- Pupils in Key Stage 2 who are not yet fluently reading, benefit from 1:1 or small group interventions following the RWI programme. This ensure they are reading books matched to their phonic ability.
- Children in Year 3 - Year 6 complete the NFER termly assessments to support teachers to ensure all pupils are progressing in reading. Where teachers have concerns about pupil progress, they provide additional support though interventions.
- Pupils in Key Stage 2 benefit form highly-successful whole-class reading lessons that support comprehension development.
How do we match the pupils' reading books to their phonic ability?
- Every six weeks, children who are using the Read Write Inc. scheme celebrate the improvements they've made by completing a reading assessment with the headteacher. The reading assessment shows the sounds each child has learnt; which words children recognise by sight and which words children can blend together using their phonic knowledge. As children progress through the Read Write Inc scheme, we also begin to assess how many words each child can read per minute.
- Reading teachers use this information to select books (for school and for home) that are very closely matched to children's phonics ability.
- Once children become 'free readers' they use Accelerated Reader to guide their book choices. Children complete a Star Reader Test at the beginning of each term. This will generate a numeric score which supports children and teachers to choose colour-coded books that match each child's reading level.
- Once children finish reading a book, they complete a simple online quiz to ensure they have understood the book. Children and teachers are then able to track their reading and see the number of books they have read in a given time period.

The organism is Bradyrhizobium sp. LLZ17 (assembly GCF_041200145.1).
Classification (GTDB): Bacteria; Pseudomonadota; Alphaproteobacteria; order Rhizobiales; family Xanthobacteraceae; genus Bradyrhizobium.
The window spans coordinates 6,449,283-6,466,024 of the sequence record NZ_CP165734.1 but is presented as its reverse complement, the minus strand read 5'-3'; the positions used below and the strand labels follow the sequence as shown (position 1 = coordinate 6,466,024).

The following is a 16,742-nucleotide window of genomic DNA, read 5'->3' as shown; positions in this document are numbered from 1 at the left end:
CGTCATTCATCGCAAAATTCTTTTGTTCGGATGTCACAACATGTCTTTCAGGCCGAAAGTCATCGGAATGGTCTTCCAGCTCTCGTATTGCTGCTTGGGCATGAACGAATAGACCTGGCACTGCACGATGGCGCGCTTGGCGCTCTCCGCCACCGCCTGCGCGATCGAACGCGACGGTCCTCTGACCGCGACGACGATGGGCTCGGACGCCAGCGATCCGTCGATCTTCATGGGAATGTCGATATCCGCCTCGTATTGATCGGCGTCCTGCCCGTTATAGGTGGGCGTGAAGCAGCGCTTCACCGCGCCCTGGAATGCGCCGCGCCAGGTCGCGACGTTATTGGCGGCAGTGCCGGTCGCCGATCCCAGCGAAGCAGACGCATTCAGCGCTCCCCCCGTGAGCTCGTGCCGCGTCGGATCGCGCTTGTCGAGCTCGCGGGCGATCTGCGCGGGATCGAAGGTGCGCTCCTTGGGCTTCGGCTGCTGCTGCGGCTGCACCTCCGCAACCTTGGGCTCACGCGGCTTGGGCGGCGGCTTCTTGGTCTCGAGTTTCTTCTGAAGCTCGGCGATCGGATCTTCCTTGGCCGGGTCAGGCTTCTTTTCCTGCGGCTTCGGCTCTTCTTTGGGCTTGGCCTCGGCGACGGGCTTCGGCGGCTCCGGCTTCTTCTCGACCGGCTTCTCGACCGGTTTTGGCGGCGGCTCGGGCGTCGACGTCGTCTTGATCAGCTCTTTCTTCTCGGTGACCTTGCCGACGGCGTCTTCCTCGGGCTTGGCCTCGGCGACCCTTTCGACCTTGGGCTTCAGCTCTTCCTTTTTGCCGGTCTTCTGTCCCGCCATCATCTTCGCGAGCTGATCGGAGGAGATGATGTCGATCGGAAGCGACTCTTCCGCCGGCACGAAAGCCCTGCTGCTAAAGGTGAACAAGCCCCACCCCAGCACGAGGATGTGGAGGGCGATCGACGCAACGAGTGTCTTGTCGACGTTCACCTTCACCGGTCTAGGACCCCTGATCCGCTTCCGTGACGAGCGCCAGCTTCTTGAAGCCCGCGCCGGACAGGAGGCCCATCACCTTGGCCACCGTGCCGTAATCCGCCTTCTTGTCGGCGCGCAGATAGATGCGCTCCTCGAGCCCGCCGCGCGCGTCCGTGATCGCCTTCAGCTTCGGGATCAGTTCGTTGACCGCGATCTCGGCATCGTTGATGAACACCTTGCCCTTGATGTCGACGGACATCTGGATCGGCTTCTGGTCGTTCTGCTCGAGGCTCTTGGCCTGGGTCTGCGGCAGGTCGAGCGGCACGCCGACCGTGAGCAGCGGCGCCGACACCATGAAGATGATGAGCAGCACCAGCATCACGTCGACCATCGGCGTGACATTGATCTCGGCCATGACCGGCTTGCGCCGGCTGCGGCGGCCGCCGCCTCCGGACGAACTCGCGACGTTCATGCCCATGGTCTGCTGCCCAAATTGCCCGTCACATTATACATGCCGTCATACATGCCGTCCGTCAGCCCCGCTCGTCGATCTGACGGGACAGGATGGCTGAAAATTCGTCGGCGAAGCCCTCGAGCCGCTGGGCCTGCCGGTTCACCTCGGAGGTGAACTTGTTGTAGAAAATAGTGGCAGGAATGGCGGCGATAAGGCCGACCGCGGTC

How do we teach phonics from the start?
Phonics is taught through Read Write Inc. and this begins in the first two week of school.
By the end of the first term at school children have learnt to recognise the Set 1 Speed Sounds (below) and are blending these sounds together to independently read words, such as fun, pin and ship.
First, pupils will learn to read:
- Set 1 Speed Sounds: these are sounds written with one letter: m a s d t i n p g o c k u b f e l h r j v y w z x and sounds written with two letters digraphs: sh th ch qu ng nk ck
How do we support pupils to catch up?
- Our aim is for every child to meet their individual potential and, for some, they may need a little extra help to get there.
- In all year groups, we provide targetted support to the lowest 20% of readers so that all children develop into confident and fluent readers. In almost all cases, the class teacher teaches reading to the lowest 20% of children to ensure they make rapid progress.
- In addition, reading tutors (typically teaching assistants and intervention teachers) provide targetted 1:1 and small group support to enable children to catch up with their peers.
- This approach has been hugely successful - with some children making 12 months progress in a 3 month period.
How do we train staff to be reading experts?
- In the 2020/2021 academic year, we dedicated two INSET days to training all teachers and teaching assistants to become reading experts.
- In addition to this, we also hold 'development days' to work alongside teachers and teaching assistants, providing coaching and support for all reading teachers.